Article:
Welcome to a runner’s worst nightmare…

When my alarm went off at 6am this morning I was unimpressed (to say the least), and wondered momentarily just how bad it would be if I didn’t turn up to the Wholefoods run I’d spent the last ten weeks training for. But I somehow managed to peel myself out of bed and get my stuff together in time for the 7am taxi pick up.

As we drove towards Kingston I was naively optimistic that the weather may not be as bad as predicted after all, but by the time we pulled up in the market square the snow was falling and it was nothing short of freezing. Clusters of runners stood in every doorway, huddled together for warmth and staring at one another forlornly whispering, ‘why are we doing this again?’

By the time the 16 mile race started I could no longer feel my fingers and was starting to doubt my ability to complete the race (never a good thing at the very beginning), but before I knew it the horn had sounded and we were off. Once my body temperature began to rise I settled into a comfortable stride for the first eight or nine miles, quite enjoying the scenic part of the route beside the river (less so the rather more grim road section).

By mile ten, however, I was struggling – badly. The cold had crept into my bones and my hip joints were so sore I felt like a 90 year old. I’ve never felt pain like that in my hips before (in all of my training runs they’ve never so much as ached – mind you, if it was ever below five degrees in my training runs I tended to exercise in the gym. Oops) and was unsure what to do, so I slowed down for a couple of miles to try and ease the pain. When I realised it wasn’t going anywhere I changed tack and opted to run as fast as I could manage until the finish line, figuring I could at least then stop and rest.

Fortunately the strategy paid off and through gritty determination, sheer bullishness and an inordinately large amount of sugar-based stimulants I made it across the finish line – in a respectable 2 hours and 31 minutes and 29 seconds. I had hoped for a sub 2:30 time, but given the horrendous conditions I’ll let myself off.

It’s a miracle I’ve managed to drag myself to the computer to type this given how much pain I’m now in – walking up the stairs feels like as big a challenge as climbing Mount Everest right now, but it was worth it (I think). If not for the glory of completing the race, then for the huge amounts of roast lamb and chocolate cake I was treated to by my parents afterwards 🙂

Important lesson for next time (yes, I’ve already signed up for another race – this time a half marathon, Run to the Beat, which is at least in September so can’t possibly be as cold as it was today. RIGHT?): Train outdoors even if it’s cold so the unpredictable English weather doesn’t screw you over totally on race day. At this rate I may be loaded onto the plane to New York in a wheelchair on Tuesday (note to Jen: I won’t!!)…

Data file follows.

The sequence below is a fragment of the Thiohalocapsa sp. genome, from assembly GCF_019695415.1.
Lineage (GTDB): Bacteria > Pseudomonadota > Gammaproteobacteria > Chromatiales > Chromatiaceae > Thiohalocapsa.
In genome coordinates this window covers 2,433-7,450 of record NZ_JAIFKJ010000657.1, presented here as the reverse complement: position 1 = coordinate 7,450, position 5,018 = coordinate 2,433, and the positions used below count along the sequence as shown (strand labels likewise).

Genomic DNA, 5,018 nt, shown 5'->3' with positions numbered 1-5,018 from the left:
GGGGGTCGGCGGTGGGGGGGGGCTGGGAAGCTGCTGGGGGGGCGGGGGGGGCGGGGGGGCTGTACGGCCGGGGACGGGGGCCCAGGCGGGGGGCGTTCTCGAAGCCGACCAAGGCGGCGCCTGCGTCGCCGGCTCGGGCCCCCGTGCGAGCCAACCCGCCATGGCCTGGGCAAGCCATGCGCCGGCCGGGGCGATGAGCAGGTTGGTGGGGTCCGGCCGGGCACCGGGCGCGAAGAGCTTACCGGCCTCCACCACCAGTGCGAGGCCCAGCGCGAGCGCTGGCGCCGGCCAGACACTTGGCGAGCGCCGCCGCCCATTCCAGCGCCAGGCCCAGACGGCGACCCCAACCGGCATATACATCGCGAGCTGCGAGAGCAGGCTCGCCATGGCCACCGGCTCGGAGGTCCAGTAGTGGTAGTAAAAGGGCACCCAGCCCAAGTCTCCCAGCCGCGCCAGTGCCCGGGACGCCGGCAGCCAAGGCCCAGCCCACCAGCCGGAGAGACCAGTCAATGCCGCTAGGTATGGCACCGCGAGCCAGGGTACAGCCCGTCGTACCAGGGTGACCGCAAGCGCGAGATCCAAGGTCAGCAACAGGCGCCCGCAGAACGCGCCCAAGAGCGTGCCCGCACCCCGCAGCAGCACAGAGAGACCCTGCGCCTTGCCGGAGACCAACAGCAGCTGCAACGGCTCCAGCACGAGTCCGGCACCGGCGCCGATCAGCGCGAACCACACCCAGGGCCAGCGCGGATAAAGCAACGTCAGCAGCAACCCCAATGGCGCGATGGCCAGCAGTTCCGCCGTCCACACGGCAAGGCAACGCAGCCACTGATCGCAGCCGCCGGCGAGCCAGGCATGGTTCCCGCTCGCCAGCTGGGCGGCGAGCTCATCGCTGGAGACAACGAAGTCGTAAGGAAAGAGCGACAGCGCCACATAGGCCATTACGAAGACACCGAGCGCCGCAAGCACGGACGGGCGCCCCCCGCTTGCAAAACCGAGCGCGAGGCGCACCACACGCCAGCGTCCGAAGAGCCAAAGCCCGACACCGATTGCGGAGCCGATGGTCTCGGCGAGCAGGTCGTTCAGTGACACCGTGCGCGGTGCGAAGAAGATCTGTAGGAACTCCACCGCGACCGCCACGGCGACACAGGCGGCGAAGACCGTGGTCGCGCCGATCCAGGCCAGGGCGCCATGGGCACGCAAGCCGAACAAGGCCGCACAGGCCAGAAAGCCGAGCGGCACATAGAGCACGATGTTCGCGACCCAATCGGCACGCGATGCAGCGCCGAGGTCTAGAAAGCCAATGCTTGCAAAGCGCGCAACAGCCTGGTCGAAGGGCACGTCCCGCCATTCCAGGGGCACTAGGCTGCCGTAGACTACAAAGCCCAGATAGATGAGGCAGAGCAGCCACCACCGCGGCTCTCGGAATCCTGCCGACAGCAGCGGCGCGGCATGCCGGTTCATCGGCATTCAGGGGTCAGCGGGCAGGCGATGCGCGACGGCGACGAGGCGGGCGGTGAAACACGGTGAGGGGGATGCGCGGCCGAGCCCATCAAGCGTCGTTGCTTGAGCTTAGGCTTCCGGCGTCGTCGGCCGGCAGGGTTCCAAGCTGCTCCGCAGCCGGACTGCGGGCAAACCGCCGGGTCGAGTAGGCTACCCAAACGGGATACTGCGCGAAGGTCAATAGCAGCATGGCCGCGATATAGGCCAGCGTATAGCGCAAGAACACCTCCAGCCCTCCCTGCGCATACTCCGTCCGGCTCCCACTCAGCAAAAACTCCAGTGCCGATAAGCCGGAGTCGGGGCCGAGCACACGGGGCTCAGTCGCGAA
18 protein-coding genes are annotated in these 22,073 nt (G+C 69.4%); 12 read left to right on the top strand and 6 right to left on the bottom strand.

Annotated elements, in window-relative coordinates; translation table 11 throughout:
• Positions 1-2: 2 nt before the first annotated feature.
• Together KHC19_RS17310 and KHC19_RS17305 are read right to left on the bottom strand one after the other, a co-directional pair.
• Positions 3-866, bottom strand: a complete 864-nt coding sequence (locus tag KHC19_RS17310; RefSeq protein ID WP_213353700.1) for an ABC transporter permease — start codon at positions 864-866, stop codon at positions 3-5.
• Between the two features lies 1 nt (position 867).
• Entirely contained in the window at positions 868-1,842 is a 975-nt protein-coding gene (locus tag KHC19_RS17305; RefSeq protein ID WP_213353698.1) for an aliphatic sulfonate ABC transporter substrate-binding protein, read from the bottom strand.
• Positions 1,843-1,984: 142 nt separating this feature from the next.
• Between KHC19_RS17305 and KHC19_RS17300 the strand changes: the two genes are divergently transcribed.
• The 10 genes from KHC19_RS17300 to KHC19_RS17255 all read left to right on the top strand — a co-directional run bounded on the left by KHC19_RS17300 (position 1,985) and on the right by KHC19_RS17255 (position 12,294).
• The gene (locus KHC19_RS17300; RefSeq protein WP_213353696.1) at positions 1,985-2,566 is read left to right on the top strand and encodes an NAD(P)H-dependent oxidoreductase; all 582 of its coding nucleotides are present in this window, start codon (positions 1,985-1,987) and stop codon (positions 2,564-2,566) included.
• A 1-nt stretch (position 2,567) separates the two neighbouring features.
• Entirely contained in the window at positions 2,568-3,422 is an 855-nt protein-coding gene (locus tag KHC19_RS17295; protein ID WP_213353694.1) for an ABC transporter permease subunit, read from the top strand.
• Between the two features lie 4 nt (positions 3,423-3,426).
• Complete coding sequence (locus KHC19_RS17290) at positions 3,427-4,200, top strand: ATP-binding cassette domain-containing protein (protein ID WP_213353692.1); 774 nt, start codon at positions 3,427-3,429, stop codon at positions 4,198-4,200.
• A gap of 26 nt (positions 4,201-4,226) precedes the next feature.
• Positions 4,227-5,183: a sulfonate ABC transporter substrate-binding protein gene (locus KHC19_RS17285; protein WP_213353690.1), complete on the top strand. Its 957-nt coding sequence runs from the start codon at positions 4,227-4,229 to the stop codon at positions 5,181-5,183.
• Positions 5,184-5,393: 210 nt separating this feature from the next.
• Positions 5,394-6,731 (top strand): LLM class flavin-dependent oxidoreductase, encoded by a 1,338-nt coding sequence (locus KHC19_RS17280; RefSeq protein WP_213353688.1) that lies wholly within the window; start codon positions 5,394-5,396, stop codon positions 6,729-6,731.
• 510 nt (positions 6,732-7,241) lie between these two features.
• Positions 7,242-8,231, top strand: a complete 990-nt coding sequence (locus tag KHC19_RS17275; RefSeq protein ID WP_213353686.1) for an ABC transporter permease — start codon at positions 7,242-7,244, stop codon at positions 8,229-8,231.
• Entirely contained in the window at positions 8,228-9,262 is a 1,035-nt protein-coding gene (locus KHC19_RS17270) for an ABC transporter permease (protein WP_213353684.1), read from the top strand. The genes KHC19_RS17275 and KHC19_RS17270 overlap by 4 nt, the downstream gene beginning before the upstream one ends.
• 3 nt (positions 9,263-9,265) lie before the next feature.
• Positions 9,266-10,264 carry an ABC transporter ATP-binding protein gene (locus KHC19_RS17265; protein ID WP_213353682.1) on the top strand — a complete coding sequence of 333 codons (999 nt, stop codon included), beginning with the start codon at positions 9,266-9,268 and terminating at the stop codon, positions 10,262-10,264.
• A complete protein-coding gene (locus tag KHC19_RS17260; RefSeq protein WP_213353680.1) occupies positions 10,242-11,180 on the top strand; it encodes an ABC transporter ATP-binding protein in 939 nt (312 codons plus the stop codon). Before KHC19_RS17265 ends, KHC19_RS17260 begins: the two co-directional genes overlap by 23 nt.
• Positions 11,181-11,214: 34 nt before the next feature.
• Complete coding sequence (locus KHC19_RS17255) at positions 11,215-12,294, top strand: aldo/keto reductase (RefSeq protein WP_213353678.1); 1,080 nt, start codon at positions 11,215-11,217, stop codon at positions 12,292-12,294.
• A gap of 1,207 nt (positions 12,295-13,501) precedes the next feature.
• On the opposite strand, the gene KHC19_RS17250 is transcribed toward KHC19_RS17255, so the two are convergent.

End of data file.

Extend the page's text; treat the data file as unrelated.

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Run rabbit run…

In a little over ten hours from now I will be arriving in the market square in Kingston upon Thames dressed in my running gear and weather-appropriate additions such as hats, gloves, coats, scarves, double duvets etc (sadly I was joking about the duvet), in preparation for the Wholefoods Breakfast Run – a 16 mile jaunt from Kingston to Hampton Court Palace (twice). Despite being officially spring time in England the forecast is for below freezing temperatures and snow – wonderful. Needless to say I’m now regretting every night I chose to do a training run inside because conditions outside were too cold – not one of those occasions was as cold as this will be, so bravo me for having no practice of running in sub-zero temperatures whatsoever.

Still, if my past experience of competing in triathlons is anything to go by (and last September’s London Triathlon was pretty damn chilly let me tell you) the atmosphere and camaraderie (plus the massive bowl of rice pudding and banana I’m planning to consume at 6.30am, the packet of Dextro energy tables and Powerade I’ll be gobbling down throughout and the stonking dance play list I’ve compiled on my MP3 player especially for the occasion) will see me through – that and the thought of a nice relaxing afternoon in front of the fire afterwards.

My mother thinks I’ve taken leave of my senses with all these challenges, but, bless her, she (and my step father)’s still braving the elements to come and cheer me over the finish line. The night before a race I have to admit I do question the reason why I put myself through it, but as soon as I cross the finish line I always feel a sense of elation. There’s nothing quite like pushing yourself to the limit physically. I never, ever thought I’d say that, but it’s true. In my opinion it’s the best way to feel really and truly alive.

Wish me luck…

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This was taken after my second sprint distance triathlon in 2010. I didn’t actually win, it was an opportunistic photo, but nonetheless I was proud of my achievement! Something tells me I’m going to have to wrap up warmer than that tomorrow if I want to avoid hypothermia…